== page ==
News

Second Travel Ban Blocked; Trump Responds with Attack on Judiciary

President Donald Trump criticized the judiciary while on a visit to Nashville yesterday, saying that a federal judge in Hawaii struck down his second travel ban for “political reasons,” the Nashville Post reports. He made comments citing “unprecedented judicial overreach” and said that the Hawaii ruling “makes us look weak.” In addition to the order from Hawaii, a second federal judge in Maryland ruled overnight against a core provision of the ban, the New York Times reports.
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Former State GOP Officials Lobby for Congressional Term Limits

Former Tennessee Republican Party Chairmen Chris Devaney and Bob Davis are lobbying state legislators to advocate for term limits for U.S. Congrees, Knoxnews reports. A resolution currently in the legislature would declare Tennessee’s support for a national constitutional convention to create an amendment to impose term limits. The proposed limits are three two-year terms for U.S. House representatives and two six-year terms for U.S. senators.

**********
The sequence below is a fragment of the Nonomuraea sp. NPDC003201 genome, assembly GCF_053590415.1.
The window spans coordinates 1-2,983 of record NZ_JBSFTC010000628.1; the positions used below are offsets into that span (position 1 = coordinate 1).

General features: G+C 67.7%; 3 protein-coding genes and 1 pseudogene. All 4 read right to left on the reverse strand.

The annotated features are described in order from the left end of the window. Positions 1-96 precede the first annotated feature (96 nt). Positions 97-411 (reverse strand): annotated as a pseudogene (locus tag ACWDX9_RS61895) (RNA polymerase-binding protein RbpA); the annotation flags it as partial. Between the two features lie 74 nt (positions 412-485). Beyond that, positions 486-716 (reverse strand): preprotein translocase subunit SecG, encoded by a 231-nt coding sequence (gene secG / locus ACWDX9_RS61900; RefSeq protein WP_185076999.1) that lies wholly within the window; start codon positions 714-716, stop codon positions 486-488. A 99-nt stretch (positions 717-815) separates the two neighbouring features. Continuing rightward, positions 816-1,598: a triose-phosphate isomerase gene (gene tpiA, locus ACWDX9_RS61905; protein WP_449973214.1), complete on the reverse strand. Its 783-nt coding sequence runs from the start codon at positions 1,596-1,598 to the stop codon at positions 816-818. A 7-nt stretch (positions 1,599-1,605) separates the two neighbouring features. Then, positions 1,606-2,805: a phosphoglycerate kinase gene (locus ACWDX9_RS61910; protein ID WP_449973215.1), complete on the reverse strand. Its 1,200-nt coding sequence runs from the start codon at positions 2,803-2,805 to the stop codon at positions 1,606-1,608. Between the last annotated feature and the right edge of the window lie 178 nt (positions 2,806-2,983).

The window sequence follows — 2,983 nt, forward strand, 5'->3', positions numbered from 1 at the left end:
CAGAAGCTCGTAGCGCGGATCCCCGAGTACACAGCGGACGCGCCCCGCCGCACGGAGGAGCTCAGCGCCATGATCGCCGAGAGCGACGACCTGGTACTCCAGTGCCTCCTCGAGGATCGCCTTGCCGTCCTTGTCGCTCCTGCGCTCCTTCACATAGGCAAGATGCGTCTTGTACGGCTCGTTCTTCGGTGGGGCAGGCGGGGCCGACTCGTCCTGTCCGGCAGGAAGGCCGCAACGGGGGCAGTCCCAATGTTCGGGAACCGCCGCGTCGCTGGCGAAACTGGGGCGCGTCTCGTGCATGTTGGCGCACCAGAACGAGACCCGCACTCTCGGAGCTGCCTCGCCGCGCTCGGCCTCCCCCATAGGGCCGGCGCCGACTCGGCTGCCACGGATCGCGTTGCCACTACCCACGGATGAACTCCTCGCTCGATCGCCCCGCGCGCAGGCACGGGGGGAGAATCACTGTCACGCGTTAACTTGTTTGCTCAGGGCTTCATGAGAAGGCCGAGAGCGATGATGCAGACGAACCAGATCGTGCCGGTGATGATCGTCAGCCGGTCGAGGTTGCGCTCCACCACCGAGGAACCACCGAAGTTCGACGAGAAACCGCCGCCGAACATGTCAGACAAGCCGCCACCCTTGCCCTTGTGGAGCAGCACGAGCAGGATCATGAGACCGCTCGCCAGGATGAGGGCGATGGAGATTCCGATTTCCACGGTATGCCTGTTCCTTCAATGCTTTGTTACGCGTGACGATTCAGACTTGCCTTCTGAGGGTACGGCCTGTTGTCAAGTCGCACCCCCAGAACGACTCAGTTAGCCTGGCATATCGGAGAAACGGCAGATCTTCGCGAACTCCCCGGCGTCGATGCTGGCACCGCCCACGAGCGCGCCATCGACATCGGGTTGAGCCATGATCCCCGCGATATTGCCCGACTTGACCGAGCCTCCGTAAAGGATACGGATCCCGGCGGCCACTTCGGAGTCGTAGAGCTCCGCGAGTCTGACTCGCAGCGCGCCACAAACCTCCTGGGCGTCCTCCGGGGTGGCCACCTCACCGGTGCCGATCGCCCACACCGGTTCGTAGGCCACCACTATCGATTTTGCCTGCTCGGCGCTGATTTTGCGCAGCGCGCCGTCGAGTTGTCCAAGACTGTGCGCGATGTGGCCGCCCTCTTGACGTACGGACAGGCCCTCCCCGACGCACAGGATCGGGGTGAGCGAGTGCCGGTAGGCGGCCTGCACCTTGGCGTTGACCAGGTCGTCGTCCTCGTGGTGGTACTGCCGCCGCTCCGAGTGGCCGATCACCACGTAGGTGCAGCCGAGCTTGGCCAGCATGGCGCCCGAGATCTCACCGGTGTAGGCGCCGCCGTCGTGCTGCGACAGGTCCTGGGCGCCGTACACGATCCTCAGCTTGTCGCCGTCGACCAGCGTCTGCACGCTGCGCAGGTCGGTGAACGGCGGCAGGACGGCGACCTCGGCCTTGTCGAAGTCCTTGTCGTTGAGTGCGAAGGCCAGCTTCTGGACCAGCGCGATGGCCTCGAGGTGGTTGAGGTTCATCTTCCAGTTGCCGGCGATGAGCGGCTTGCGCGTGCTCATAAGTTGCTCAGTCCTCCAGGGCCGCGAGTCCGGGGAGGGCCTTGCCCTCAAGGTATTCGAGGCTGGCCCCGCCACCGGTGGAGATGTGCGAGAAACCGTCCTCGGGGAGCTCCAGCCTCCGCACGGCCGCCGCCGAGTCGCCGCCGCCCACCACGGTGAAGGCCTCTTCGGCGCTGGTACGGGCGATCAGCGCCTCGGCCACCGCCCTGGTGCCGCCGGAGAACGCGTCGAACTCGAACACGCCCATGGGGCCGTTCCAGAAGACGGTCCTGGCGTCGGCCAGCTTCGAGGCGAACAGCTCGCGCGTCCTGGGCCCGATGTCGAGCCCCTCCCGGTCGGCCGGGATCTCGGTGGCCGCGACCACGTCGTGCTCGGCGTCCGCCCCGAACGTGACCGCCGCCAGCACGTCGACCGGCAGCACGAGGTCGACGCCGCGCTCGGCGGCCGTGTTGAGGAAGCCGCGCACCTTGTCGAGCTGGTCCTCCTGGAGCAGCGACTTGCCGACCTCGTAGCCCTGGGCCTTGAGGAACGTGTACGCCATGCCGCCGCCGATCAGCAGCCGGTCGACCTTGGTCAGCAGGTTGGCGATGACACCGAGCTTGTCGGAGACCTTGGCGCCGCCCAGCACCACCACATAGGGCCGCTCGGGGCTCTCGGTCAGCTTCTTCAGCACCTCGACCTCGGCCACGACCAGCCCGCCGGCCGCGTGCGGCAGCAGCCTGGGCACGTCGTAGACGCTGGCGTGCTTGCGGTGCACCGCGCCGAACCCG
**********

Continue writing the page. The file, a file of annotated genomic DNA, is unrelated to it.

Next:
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Class Action Litigation Bill Passes Despite ABA Opposition

Despite the American Bar Association’s opposition, the U.S. House yesterday passed the Fairness in Class Action Litigation Act of 2017, the ABA Journal reports. The bill requires federal courts to deny class-action certification unless every one of the proposed class members affirmatively demonstrated they have “suffered the same type and scope of injury” as the named plaintiffs. This morning the House also passed the Lawsuit Abuse Reduction Act of 2017, which amends Rule 11 of the Federal Rules of Civil Procedure to require judges to sanction attorneys who file lawsuits deemed to have no merit. 
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Former U.S. Attorney Joins Butler Snow